Cecilia Van Cauwenberghe from Frost & Sullivan’s TechVision Group, sheds light on social welfare as a crucial element to understand the context of social work education and development in Japan, starting with some general background
The concept of social work in Japanese society and its distinction with social welfare is crucial to understanding the context of social work education, and development related issues in Japan. During the past five years, the Japanese authorities launched several main programs that provide money management for low-income people. Indeed, money management has become an essential matter among vulnerable people, and welfare programs are considerably helping to address this need (Matsui, 2019).
Primary programs to support low-income people in Japan
Daily Living Program
The programs provide money management support as a condition for full benefits for a minimum income. This requirement may harm people’s freedom in their private lives. Therefore, some experts suggest a partly conditional approach as an alternative (Niroya, 2018). This approach would mean that one kind of additional benefit, such as a public loan with a low interest rate or matched savings for different needs other than for basic needs, is conditional to money management support, not in a rigid way. All the experts agree that privacy must be respected in all processes. Also, professional education programs on money management should be standardised because currently, their success depends on individual workers’ abilities. Additional services, such as the Services for Independence in Daily Living Program, offers social resources for vulnerable people in the market.
Counselling Program for Family Finances
The Counselling Program for Family Finances focuses exclusively on money management, while the central government provides opportunities for workers to take training on helping users with financial management. The disadvantages of these programs are related to access support (Miyawaki, 2017). Low-income people without public assistance benefits may pay charges for the Services for Independence in Daily Living Program in some areas.
Conversely, the Counseling Program focuses only on money management, so that, overall, it appears to be unattractive for people. In the overall design of the money management programs for low-income people, the method of each support differs according to whether users receive public assistance or not and whether they have sufficient cognitive ability. People with adequate cognitive ability, but who are not expected to improve their competency are targeted by neither the Counseling Program for Family Finances nor the Services for Independence in Daily Living Program. One of the fundamental challenges for these programs is how the Counseling Program for Family Finances approaches people who stop using the Public Assistance Program and are financially independent but still have a low income (Matsui, 2020).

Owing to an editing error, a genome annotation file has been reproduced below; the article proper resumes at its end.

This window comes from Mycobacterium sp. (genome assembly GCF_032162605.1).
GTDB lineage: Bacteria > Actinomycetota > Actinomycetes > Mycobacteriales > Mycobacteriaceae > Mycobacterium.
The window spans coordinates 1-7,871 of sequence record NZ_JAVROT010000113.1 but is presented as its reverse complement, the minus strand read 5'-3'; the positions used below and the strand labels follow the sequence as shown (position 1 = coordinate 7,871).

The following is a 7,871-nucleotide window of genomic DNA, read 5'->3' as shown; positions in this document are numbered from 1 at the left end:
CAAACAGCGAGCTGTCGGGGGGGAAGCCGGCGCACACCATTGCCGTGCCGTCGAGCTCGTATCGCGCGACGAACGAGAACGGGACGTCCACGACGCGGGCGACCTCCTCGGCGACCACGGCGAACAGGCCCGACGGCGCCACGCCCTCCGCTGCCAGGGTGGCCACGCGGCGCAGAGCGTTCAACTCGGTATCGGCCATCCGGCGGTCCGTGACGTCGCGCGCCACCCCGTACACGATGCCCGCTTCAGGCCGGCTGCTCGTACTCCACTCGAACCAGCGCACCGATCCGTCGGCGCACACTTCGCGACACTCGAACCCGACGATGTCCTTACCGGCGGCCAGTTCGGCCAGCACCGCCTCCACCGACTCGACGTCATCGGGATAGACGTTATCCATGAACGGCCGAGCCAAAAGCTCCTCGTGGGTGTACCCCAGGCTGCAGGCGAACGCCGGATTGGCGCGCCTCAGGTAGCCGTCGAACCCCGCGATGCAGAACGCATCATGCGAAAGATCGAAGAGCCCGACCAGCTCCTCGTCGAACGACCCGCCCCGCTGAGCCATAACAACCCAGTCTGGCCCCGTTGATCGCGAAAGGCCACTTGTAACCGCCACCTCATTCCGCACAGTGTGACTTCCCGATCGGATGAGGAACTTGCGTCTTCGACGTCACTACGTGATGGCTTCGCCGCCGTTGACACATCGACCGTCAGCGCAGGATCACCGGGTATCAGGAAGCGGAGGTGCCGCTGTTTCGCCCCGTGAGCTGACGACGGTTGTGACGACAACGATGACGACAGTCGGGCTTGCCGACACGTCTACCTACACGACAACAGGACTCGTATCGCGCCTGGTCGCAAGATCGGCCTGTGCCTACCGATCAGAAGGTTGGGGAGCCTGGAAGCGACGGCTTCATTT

“In the overall design of the money management programs for low-income people, the method of each support differs according to whether users receive public assistance or not and whether they have sufficient cognitive ability.”
Final remarks about programs
When a program is strictly conditional on money management support, clients must accept it or lose their qualification for the primary benefit. When the main advantages of public assistance are basic needs for a minimum standard of living, the conditionality could impact the recipients’ lives.
Some advantages of these programs are associated with their design and implementation. However, these facts strongly depend on the service’s performance, or quality depends on the area or staff. They are considering the overall system of three programs, some people on the boundaries of program eligibility risk being excluded from all services. In addressing this concern, some actions still need to be taken to guarantee overall social work and social welfare across the whole of society.
- (1) Hiroya, N.O.D.A., 2018. Social Welfare Programs and Money Management Support for Low-Income People in Japan. Bulletin of The Faculty of Education and Welfare Aichi Prefectural University, (66), pp.85-95.
- (2) Matsui, J., 2019. Paradigm Change of Social Security and Social Welfare.
- Matsuo, K., 2020. Challenges in Social Work Education in the Context of Social Work in Japanese Society. In The Palgrave Handbook of Global Social Work Education (pp. 35-42). Palgrave Macmillan, Cham.
- Miyawaki, C., 2017. Review of Social Welfare in Japan: Principles and Applications. Kojun Furukawa. Reviewed by Christina Miyawaki.
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